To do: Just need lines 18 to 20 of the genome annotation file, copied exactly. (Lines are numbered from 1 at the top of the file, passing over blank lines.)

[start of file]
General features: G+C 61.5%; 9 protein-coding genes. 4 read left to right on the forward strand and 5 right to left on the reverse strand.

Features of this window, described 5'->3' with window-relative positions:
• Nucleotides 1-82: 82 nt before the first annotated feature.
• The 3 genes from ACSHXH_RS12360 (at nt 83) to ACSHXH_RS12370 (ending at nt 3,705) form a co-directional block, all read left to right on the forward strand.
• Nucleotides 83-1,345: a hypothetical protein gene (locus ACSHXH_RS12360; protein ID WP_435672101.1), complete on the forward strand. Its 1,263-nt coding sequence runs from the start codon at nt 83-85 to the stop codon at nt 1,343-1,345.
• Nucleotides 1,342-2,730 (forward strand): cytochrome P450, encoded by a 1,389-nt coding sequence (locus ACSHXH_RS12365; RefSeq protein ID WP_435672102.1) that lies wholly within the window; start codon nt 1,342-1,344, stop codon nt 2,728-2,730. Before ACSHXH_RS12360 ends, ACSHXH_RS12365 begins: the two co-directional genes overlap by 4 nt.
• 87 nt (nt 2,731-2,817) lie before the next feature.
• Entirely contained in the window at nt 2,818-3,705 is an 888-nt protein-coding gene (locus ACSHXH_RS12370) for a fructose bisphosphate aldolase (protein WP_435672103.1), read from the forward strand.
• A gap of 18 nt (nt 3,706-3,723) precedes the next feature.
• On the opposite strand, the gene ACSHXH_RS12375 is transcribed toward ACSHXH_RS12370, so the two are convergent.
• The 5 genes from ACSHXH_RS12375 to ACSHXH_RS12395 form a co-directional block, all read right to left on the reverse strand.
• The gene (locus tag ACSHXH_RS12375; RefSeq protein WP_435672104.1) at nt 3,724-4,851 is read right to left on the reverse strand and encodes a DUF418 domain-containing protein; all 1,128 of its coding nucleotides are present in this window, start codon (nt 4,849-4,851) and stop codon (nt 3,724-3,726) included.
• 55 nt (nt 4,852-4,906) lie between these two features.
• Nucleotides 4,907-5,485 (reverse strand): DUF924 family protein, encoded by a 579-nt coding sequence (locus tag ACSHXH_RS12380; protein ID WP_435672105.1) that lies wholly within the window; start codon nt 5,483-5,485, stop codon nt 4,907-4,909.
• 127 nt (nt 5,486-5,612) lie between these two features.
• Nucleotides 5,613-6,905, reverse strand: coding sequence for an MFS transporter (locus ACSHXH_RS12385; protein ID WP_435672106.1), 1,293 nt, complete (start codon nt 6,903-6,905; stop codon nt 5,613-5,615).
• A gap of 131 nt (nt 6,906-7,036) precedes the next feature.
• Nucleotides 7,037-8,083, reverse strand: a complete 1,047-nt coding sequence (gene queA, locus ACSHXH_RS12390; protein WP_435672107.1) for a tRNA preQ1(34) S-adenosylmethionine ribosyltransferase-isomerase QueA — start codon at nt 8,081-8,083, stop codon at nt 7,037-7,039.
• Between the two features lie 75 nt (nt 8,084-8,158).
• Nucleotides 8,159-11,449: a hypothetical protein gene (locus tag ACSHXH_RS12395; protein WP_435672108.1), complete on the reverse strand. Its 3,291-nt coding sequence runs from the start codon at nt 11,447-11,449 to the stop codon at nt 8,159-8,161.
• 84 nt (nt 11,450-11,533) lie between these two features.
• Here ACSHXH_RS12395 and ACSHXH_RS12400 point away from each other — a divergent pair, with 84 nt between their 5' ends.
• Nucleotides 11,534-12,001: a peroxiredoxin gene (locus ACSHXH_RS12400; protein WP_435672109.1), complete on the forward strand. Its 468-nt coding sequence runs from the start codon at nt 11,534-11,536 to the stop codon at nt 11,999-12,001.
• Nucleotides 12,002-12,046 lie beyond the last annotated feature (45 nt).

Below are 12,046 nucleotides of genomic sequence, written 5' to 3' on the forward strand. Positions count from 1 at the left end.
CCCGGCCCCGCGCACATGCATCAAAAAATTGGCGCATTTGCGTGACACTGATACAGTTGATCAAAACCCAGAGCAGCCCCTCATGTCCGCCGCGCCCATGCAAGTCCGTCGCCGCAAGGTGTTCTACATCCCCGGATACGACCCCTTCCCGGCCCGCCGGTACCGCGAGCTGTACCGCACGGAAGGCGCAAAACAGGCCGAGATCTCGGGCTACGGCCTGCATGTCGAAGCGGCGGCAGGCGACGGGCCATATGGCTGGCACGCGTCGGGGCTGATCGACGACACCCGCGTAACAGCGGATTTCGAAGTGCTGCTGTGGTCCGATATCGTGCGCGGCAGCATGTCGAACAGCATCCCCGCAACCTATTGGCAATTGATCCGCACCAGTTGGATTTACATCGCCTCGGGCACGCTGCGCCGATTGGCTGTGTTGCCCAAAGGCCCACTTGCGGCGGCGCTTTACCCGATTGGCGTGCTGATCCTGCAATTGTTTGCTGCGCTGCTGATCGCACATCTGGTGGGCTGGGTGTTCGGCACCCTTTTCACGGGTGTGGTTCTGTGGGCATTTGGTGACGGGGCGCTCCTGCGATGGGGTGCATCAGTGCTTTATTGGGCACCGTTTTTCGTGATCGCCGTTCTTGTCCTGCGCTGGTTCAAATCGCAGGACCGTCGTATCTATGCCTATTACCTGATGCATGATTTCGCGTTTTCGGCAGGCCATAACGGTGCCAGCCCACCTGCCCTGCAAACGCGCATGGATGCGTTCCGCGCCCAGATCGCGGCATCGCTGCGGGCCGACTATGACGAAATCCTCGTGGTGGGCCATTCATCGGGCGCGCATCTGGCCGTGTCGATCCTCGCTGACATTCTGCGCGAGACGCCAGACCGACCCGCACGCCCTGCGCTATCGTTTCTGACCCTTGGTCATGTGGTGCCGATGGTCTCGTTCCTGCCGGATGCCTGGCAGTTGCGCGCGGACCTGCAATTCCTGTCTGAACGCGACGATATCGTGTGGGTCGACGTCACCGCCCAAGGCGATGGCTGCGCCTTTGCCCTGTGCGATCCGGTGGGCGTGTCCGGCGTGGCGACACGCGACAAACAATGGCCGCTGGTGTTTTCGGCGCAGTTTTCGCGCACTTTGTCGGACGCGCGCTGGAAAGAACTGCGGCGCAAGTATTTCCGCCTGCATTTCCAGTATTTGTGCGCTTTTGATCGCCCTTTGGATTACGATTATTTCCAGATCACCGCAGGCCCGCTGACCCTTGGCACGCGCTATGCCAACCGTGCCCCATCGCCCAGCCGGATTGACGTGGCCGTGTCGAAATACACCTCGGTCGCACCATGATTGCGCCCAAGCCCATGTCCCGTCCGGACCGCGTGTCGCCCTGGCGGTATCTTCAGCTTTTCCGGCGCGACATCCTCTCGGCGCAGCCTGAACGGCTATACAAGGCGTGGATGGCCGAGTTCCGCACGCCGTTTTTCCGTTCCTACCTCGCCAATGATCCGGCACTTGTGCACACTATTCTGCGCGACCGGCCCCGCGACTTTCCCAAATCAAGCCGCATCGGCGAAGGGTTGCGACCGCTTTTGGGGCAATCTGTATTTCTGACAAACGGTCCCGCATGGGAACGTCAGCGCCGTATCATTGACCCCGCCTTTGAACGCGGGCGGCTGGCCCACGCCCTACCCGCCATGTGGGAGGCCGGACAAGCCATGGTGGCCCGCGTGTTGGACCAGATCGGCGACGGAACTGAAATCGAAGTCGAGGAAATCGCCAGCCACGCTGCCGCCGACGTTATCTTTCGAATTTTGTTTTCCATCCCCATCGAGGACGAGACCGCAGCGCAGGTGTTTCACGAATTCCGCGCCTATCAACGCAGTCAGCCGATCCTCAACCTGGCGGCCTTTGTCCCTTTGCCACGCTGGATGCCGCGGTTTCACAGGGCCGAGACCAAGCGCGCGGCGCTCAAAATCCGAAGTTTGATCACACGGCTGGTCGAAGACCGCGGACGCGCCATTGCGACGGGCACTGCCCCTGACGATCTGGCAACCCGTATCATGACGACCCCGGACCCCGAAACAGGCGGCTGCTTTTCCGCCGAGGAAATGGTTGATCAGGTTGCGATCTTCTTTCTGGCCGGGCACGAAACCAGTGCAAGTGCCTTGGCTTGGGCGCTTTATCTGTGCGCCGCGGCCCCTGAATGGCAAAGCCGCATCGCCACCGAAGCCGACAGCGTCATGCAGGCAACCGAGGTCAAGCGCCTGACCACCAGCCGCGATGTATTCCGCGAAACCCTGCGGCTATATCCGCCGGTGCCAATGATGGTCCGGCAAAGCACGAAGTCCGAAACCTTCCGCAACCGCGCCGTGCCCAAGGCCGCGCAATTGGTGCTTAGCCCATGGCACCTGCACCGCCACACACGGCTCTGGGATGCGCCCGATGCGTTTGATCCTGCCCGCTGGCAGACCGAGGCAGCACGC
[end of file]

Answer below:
• Nucleotides 7,037-8,083, reverse strand: a complete 1,047-nt coding sequence (gene queA, locus ACSHXH_RS12390; protein WP_435672107.1) for a tRNA preQ1(34) S-adenosylmethionine ribosyltransferase-isomerase QueA — start codon at nt 8,081-8,083, stop codon at nt 7,037-7,039.
• Between the two features lie 75 nt (nt 8,084-8,158).
• Nucleotides 8,159-11,449: a hypothetical protein gene (locus tag ACSHXH_RS12395; protein WP_435672108.1), complete on the reverse strand. Its 3,291-nt coding sequence runs from the start codon at nt 11,447-11,449 to the stop codon at nt 8,159-8,161.